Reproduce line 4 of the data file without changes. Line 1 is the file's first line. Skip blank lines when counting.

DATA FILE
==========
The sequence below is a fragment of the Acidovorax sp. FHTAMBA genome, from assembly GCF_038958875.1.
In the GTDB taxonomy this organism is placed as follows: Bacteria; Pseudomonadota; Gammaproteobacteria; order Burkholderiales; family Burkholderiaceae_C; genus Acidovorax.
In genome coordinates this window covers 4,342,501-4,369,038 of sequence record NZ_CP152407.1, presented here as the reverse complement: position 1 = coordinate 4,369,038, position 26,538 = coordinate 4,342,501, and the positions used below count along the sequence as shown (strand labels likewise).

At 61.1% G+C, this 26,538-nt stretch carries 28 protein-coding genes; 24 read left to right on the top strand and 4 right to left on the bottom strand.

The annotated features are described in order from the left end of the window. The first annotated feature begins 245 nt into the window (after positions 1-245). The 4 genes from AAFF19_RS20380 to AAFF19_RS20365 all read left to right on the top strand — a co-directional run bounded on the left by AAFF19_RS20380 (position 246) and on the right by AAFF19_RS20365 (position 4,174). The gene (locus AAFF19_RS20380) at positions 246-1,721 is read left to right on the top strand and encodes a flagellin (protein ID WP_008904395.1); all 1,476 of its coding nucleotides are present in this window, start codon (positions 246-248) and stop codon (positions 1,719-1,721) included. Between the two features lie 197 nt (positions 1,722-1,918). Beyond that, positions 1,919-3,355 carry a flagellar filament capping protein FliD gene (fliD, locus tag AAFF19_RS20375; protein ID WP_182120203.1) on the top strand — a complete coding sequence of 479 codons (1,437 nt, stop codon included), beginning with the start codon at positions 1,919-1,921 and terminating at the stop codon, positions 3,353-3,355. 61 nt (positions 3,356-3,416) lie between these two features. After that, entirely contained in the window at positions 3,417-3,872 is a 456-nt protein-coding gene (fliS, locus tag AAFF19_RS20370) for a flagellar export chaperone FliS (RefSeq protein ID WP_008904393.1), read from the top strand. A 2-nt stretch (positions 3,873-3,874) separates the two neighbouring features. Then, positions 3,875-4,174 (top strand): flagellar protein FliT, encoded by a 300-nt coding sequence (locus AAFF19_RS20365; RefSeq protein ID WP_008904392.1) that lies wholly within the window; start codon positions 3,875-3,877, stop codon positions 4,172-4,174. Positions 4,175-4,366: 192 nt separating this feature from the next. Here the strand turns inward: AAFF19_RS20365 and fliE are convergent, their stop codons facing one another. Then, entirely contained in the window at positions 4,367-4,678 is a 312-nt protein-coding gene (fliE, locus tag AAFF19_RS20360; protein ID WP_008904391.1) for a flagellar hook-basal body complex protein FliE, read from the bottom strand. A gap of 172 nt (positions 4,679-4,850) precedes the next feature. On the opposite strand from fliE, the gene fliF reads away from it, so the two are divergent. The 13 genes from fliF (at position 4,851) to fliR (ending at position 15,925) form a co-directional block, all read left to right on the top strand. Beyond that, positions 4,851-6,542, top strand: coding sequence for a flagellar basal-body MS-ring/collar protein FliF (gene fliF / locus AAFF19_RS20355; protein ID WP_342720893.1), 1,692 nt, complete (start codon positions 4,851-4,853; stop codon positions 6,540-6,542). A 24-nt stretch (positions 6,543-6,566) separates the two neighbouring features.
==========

At 61.1% G+C, this 26,538-nt stretch carries 28 protein-coding genes; 24 read left to right on the top strand and 4 right to left on the bottom strand.